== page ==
The European Union’s Article 7 warning and sanctions mechanisms are independent of one another: that is, engagement of the sanctions mechanism against an EU member state does not require the prior warning of that state via the preventative mechanism (source in English).¹
European Union Political Institutions
There are four European Union political institutions, all of which play a role in Article 7 procedures. These institutions are composed of two legislative bodies—the European Parliament and the Council of the European Union—and two executive bodies—the European Commission and the European Council.
The European Parliament is composed of 751 MEPs distributed proportionally among European Union member states according to national population. MEPs are affiliated with eight different political groups that represent the socialist, green, liberal, conservative, Christian democratic and nationalist ideologies. The European Parliament is the equivalent of the lower house in a bicameral legislative system.
The Council of the European Union is composed of one cabinet minister from the national government of each European Union member state who deals with the specific policy domain under consideration, such as foreign affairs, economic and financial affairs, agriculture, justice, etc. The Council of the European Union is the equivalent of the upper house in a bicameral legislative system.
The European Commission is composed of one representative from each European Union member state and functions under the leadership of a president. The European Commission is the equivalent of a government cabinet and the president of the European Commission is the equivalent of a prime minister in a dual-executive system.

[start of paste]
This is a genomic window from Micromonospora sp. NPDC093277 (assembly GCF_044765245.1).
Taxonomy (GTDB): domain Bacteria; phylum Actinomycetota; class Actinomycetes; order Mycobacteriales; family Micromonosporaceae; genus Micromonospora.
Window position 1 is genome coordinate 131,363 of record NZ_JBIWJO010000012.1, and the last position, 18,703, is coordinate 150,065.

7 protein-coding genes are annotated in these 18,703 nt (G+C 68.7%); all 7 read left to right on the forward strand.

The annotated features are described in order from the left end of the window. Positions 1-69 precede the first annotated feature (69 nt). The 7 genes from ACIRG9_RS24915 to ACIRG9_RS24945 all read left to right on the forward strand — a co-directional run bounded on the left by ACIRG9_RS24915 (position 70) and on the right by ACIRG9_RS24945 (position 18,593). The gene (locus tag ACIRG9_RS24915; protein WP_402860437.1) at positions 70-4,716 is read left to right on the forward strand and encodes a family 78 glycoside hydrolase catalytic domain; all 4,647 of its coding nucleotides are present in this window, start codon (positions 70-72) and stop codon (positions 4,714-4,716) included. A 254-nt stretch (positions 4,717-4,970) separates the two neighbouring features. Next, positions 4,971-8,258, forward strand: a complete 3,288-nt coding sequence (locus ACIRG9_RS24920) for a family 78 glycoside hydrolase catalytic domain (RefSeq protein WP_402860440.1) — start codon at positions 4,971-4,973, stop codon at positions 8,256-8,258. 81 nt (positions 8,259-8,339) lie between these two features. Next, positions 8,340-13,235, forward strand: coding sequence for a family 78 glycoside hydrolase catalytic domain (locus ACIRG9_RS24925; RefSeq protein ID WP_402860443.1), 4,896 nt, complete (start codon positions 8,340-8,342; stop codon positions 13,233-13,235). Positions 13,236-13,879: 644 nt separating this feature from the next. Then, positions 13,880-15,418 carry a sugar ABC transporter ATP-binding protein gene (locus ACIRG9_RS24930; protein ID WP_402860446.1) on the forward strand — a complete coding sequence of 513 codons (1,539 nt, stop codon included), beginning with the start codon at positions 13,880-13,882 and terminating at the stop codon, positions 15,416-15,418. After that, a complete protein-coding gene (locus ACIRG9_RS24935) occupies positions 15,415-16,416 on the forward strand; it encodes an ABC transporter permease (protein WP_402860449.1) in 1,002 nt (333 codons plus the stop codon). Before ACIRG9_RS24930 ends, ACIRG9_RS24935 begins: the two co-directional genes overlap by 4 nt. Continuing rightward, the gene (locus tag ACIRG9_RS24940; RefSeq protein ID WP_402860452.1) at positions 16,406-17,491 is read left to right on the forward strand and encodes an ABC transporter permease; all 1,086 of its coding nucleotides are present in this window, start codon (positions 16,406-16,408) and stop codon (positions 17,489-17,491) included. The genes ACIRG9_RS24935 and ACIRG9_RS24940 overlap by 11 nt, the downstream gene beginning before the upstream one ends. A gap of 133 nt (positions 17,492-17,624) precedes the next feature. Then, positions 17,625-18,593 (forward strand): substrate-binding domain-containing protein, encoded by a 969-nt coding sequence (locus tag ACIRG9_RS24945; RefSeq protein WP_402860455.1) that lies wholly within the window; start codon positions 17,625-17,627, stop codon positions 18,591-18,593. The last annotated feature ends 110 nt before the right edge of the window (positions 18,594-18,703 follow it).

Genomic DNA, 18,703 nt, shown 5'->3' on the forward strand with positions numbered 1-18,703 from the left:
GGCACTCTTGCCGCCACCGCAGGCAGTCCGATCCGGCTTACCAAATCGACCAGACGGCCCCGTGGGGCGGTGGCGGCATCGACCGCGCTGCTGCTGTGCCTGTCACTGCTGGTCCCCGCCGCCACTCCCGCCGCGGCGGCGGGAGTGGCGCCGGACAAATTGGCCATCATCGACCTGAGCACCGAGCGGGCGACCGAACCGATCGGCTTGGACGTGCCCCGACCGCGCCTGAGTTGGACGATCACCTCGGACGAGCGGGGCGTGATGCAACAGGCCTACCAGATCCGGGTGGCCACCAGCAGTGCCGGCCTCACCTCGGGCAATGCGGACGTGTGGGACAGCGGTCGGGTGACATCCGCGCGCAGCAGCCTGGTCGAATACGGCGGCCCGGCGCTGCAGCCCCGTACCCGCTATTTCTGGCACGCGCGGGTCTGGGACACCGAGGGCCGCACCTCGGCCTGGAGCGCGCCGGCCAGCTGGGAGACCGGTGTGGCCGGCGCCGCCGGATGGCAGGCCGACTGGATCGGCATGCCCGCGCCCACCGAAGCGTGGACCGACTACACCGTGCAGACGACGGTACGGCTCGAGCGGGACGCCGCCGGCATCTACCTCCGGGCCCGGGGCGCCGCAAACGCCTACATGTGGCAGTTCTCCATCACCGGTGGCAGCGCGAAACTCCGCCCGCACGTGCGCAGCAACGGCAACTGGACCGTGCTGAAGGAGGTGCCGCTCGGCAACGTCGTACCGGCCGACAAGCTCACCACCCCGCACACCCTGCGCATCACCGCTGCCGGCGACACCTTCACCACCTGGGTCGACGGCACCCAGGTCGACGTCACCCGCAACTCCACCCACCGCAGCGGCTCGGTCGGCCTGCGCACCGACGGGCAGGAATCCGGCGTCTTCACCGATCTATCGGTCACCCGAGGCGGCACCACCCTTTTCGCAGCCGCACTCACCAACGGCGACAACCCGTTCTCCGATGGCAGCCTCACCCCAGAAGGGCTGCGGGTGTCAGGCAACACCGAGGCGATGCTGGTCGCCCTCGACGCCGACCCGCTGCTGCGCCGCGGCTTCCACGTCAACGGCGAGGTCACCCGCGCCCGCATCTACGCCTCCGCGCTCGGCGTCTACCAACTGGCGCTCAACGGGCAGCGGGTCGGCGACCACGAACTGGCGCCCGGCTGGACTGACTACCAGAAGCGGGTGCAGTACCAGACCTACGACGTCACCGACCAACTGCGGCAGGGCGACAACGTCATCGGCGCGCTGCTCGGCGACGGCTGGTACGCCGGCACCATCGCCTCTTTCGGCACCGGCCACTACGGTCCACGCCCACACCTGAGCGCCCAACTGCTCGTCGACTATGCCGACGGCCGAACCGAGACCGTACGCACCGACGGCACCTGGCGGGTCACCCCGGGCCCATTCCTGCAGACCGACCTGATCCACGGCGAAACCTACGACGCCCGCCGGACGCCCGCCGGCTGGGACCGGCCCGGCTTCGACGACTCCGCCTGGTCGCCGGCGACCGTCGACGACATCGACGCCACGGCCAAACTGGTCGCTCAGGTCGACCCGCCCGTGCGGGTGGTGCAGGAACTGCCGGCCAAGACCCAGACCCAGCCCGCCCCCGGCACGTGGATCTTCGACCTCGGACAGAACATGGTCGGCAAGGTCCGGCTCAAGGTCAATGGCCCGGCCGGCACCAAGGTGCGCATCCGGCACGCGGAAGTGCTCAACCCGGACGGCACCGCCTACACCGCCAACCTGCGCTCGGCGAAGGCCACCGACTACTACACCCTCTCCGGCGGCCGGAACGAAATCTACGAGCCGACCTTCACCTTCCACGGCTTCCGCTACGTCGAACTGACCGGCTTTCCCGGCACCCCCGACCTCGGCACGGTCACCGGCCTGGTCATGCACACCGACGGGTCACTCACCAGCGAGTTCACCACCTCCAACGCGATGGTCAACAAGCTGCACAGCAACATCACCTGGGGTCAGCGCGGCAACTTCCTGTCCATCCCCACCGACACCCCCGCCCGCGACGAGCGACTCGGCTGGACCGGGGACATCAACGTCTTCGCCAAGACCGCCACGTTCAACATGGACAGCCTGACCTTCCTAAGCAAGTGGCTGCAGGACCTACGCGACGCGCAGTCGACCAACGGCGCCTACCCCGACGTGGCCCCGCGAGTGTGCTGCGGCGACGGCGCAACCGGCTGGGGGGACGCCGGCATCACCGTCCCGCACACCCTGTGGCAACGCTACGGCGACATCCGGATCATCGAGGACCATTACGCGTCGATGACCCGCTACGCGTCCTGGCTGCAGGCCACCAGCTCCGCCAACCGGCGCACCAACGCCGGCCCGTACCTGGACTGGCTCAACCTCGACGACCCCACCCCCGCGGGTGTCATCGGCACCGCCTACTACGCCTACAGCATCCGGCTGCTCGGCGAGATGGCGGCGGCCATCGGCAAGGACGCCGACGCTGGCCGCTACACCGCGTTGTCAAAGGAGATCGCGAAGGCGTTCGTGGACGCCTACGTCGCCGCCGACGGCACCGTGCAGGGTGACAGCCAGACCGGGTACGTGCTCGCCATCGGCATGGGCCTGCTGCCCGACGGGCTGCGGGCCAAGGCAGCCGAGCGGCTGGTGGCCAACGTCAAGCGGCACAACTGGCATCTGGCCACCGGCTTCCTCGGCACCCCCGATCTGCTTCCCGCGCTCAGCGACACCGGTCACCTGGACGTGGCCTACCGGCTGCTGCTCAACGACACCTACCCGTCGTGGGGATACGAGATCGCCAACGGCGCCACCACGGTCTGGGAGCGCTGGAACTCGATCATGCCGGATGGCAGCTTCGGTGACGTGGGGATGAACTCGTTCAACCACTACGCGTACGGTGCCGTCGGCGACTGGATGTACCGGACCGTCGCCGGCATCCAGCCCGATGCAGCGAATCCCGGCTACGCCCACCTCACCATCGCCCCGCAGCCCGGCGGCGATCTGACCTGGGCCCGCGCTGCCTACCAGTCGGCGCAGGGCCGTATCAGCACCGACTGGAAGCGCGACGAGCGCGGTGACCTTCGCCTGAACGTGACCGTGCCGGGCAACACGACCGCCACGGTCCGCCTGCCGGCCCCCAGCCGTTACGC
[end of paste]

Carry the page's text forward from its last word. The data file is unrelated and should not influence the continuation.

The European Council is composed of the heads of state or government of each European Union member state. The European Council is the equivalent of a president or collective presidency in a dual-executive system.
Article 7 Warning Mechanism Procedure
The Article 7 warning mechanism is composed of three steps: one, either the European Parliament (EP), the European Commission or the Council of the European Union must “determine that there is a clear risk of a serious breach by a Member State of the values referred to in Article 2”; two, the European Parliament must endorse by a two-thirds majority of votes cast and an absolute majority of all MEPs the finding of the EP, the European Commission or the Council of the European Union that such a risk exists; and three, the Council of the European Union must confirm the existence of this risk by a four-fifths majority in a vote in which the representative of the member state in question cannot participate (sources A, B and C in English).
Article 7 Warning Mechanism Procedure against Hungary
On May 17, 2017, the European Parliament adopted by a vote of 393 in favor to 221 against with 64 abstentions a resolution submitted by socialist, liberal and green EP political groups to trigger the Article 7 warning mechanism against Hungary (source in English).